Brand Health Check: Renault

The French car manufacturer's sales are suffering as it struggles to shift into more upmarket territory.

France's reputation for producing popular cars was once up there with its reputation for fine wine and good food. However, the popularity of its automotive brands is in decline, as UK consumers continue to indulge in promiscuous shopping habits. One of the biggest losers has been the country's best-known manufacturer, Renault, which last year saw a 21% fall in UK sales.

It never used to be like this. For years Renault thrived on producing stylish, well-made cars for the mid-market, its sales made all the more robust by its strength in a variety of markets from saloons and hatchbacks to MPVs. Despite producing popular cars such as the Renault 5 and Clio, though, its more recent innovations such as 2005's Vel Satis executive car have failed to entice upmarket consumers.

In response, chief executive Carlos Ghosn has outlined plans to shift the brand into territory just below executive marques such as Mercedes and Audi. With supply outstripping demand and the imminent European assault of Chinese manufacturers such as Nanjing Automobile, with a rejuvenated MG, a move upmarket into the quality car market alongside companies such as Saab and Volvo makes a lot of sense.

BMW's downward shift into this catchment area has proved highly profitable. It has produced cheaper versions of cars such as the 3-Series, which have sold well. The problem for Renault is that many of its previous attempts to move into the quality car market have failed.

Looking downmarket is unlikely to do Renault much good either. It already has a perfectly good budget brand in its Dacia marque. Made in and designed for the Eastern-European market, it is among Renault's most popular models in terms of volume sales. It has also proved popular in some Western markets, but the company has no plans to launch it in the UK; while it might prove popular, it could devalue the Renault brand and the margins would be too low.

For Ghosn, 2007 is when the fightback starts and foremost in this battle will be the September launch of the sporty Twingo hatchback.

Will it be enough? We asked Chris Westlake, who oversees Mercedes' direct and digital advertising at Zulu, and Peter Cooke, KPMG automotive professor at Nottingham Business School, how they think Renault should restart.


The leader that changed the face of MPV thinking more than 10 years ago has lost its way.

Renault's positioning is confused. On the one hand, it is eager to strut its stuff, with the bold derriere design, chic look and a cheeky beat to its commercials. But then we are also served the safety plaudits and NCAP credentials.

Is it the stylish design or safety space that Renault wishes to own? Even the heritage of designer Patrick Le Quement's courageous styling seems to have run ahead of the market, further increasing the polarising effect.

There is also the issue of size. In the late-90s, as the prime mover into compact hatchbacks, Renault shaped our current understanding of the flexible MPV vehicle concept with the Espace and Scenic. Now virtually every manufacturer has a similar model and Renault's competitive edge has been eroded.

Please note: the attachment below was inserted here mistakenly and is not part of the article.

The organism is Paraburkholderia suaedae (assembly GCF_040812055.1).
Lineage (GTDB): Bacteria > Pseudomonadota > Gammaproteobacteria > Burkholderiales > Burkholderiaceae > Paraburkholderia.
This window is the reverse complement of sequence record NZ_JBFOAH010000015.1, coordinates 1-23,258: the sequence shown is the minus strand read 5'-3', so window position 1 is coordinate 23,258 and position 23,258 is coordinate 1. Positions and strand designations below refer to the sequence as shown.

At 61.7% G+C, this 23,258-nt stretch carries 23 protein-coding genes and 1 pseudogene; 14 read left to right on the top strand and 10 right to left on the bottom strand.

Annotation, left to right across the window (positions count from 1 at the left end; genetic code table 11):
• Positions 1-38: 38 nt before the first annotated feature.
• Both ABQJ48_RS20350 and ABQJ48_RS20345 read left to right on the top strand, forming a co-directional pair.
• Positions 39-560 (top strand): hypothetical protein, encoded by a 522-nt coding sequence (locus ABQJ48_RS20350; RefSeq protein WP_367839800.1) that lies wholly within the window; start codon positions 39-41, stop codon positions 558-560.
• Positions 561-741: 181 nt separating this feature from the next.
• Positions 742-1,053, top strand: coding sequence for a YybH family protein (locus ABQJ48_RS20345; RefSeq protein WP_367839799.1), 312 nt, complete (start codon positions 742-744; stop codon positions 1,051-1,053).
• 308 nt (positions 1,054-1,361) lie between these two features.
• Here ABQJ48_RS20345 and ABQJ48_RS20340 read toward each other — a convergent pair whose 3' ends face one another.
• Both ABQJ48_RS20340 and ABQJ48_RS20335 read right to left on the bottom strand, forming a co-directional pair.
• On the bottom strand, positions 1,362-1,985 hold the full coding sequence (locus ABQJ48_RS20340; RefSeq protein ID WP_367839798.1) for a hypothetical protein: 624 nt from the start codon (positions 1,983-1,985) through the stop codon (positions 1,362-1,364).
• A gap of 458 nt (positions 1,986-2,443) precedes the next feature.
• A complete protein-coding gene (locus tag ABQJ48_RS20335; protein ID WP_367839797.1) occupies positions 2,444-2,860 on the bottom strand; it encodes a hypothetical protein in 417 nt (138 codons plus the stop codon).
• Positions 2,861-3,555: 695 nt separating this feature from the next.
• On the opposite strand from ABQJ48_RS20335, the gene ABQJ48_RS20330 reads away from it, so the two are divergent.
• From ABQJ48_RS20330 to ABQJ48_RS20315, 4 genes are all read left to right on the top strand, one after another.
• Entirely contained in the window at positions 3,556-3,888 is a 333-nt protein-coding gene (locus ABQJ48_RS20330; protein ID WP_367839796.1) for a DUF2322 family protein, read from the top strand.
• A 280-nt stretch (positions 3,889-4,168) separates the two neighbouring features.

In the small car sector, Renault missed the boat in the UK by failing to release the Twingo here early enough when a Citroen Saxo or Peugeot 106 competitor were nowhere to be seen.


- Refocus positioning. It could be around design or its F1 involvement.

- Explode performance. Communicate what it means to different drivers.

- Compete. Kill the run-out Clio Campus quickly and start building a prospect base for the Twingo, which looks great.

- Recover through more considered category management. Start promoting MPVs as a range and find a creative way of helping people navigate it.


Renault is caught in the middle of the market and any move upmarket is going to take time. The French have not traditionally fared well in this sector and it will have to make difficult decisions in terms of smaller volumes versus bigger profits.

The question is whether it has a logical range. Many manufacturers are likely to split off and specialise. Renault has links with Dacia, its Eastern-European brand, but does it bring that into western Europe - if so, in what volume? While it has sold well where it has been introduced in western Europe, if it was brought out in the UK, it would risk dropping the price mix overall.

Renault has taken the initial benefits of its tie with Nissan and now the two must plan their next steps in terms of bringing out new and better models.

Renault has not done anything wrong, but it hasn't performed as well as it has in the past. Also, there is so much choice in the market - some players have about 25 products coming out in a year - that it is in danger of getting lost. It is furthermore caught in a catch-22 - pulling back on discounting has resulted in fewer sales.


- Review the range to ensure there is a clear hierarchy between the models.

- Build on the Nissan partnership and make sure all benefits and economies have been taken and that strategic developments will be mutually beneficial.

- Ensure there is a marketing balance between discounts and 'indirect discounts' through financial product offerings. Manage production to ensure the market is not flooded.